EDUCAUSE sends a tremendous amount of information to our members. This includes notices of conferences and events, updates on association projects, general news and information about information technology, notifications of special publications, and policy and network information from our Washington office. In recent years much of the transfer of this information has gone from print to Web and e-mail. The survey included a question about how members would like to receive this kind of information. The highest preference of choice among respondents was subscription e-mail, with 38 percent rating that as their top choice. Web with an e-mail prompt and broadcast e-mail were close seconds for the top choice (30.4 percent and 28.5 percent, respectfully). Surface mail (7.8 percent) and Web without an e-mail prompt (4.8 percent) were not popular as a means of receiving general association information.

Have you visited the EDUCAUSE Web site lately?

Respondents were asked if they had visited the EDUCAUSE Web site in the last three months. Surprisingly, only 60 percent reported that they had. There was an inverse correlation between Web site use and respondents age, with younger respondents reporting a greater use. There appears to be a gender difference as well, with females using the Web more often than males. Nearly two-thirds of the women respondents reported visiting the EDUCAUSE Web site in the past three months, with only 57.9 percent of the males reporting doing so.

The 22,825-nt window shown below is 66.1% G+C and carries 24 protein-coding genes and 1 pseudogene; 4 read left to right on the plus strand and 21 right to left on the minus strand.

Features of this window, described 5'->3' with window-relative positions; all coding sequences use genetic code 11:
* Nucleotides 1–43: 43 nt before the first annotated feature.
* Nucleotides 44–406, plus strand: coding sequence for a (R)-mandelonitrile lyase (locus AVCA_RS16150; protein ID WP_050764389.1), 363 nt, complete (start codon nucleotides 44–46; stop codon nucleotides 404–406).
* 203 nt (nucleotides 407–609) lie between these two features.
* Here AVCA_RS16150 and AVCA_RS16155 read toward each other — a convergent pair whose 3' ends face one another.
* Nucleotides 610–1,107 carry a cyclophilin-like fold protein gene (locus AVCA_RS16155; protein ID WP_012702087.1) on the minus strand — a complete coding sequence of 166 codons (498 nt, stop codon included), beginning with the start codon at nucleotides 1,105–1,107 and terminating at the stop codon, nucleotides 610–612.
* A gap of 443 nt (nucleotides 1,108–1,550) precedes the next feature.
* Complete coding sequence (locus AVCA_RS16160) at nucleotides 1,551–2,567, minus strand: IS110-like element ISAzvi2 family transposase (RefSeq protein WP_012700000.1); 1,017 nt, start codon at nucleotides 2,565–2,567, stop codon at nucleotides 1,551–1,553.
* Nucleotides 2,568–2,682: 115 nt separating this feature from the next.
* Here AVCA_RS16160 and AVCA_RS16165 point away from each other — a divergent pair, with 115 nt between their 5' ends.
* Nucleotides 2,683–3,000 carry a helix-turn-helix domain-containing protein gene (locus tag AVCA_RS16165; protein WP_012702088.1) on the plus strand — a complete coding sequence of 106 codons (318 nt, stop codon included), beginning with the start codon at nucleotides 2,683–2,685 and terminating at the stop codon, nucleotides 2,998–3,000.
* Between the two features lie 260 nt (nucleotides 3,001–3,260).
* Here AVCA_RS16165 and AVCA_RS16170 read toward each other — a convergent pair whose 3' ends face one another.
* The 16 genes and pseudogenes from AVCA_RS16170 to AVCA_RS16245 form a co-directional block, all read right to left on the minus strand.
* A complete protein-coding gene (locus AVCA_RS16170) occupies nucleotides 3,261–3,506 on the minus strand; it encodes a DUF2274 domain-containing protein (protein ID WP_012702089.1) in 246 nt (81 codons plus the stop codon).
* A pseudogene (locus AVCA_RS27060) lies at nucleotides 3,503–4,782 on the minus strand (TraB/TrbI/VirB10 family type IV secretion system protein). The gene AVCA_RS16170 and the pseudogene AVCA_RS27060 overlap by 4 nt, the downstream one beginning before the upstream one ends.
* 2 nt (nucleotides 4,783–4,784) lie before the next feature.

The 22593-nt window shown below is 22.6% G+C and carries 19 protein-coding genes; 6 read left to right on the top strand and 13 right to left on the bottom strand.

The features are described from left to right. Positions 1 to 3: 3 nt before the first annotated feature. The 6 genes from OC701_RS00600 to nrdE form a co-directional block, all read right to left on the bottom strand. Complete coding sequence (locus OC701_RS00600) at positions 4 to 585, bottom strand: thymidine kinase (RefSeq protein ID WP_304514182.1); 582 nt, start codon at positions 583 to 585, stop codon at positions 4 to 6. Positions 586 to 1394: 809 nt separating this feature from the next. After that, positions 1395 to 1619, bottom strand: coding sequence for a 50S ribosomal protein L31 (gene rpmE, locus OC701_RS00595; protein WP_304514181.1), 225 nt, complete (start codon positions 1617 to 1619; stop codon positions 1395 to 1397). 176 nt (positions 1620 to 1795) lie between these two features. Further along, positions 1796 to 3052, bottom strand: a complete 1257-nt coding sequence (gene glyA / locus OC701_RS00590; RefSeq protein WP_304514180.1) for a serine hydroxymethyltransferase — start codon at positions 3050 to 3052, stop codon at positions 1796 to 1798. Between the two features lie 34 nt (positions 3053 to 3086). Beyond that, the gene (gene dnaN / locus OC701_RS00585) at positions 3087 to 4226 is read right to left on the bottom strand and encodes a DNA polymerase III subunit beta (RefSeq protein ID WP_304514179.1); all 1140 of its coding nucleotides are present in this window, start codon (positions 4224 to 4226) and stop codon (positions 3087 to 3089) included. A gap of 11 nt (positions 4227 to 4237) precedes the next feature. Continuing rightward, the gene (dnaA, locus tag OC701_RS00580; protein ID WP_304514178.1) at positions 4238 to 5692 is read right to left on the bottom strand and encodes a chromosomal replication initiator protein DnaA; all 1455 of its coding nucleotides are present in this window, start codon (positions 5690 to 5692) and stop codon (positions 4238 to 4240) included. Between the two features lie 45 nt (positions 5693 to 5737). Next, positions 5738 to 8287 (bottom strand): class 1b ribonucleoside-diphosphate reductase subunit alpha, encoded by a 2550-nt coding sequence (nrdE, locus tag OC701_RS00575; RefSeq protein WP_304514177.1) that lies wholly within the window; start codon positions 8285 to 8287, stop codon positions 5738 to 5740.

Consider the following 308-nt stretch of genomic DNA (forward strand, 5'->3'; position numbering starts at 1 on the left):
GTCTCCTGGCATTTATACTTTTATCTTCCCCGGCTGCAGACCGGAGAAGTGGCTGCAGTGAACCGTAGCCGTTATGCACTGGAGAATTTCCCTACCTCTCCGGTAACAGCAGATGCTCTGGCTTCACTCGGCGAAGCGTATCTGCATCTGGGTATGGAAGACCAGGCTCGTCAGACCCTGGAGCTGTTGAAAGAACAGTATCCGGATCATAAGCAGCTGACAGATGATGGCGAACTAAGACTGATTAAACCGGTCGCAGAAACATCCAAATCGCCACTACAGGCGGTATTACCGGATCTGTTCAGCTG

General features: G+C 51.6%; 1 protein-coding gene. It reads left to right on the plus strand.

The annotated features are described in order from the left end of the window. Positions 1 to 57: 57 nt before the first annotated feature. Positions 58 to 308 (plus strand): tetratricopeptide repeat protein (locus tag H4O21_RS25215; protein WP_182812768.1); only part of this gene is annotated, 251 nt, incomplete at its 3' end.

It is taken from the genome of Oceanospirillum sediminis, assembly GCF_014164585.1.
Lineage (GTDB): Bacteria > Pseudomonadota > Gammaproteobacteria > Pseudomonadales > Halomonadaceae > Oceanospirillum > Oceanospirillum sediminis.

Those who reported visiting the EDUCAUSE Web site in the last three months were asked their perceptions of it in six categories (see Table 3). All six areas received high marks, with the lowest average being 3.82 (on a scale of 1=poor to 5=excellent) for organization of information. Respondents felt the Web sites information value and its practical value were its strongest attributes.

The responses to the questionnaire have been useful to us as we continue to evaluate the publishing and communications program of EDUCAUSE. In recent months we have begun to make changes in CAUSE/EFFECT and Educom Review based on the information we received from this survey, with other changes planned, and we have also been working to improve our communications program overall. As a membership organization, its imperative that we obtain the kind of feedback we received from this survey. We are most grateful to those who participated, and we encourage members to provide comments and suggestions about our publishing and communications activities at any time.

Table 3: Ratings of the EDUCAUSE Web site by those who visited it in the last three months (range is 1=poor to 5=excellent)

RATING Ease of use % Design % Org of info % Info Value % Practical % Timliness %
1 0.0 0.0 0.0 0.0 0.3 0.3
2 2.7 2.7 2.4 3.4 3.8 5.2
3 23.5 24.8 30.4 17.1 19.5 24.0
4 54.6 54.8 49.8 51.4 51.0 47.6
5 19.2

17.7

17.4 28.1 25.4 22.9
Total 100.0 100.0 100.0 100.0 100.0 100.0
Overall average 3.90 3.87 3.82 4.04 3.97 3.88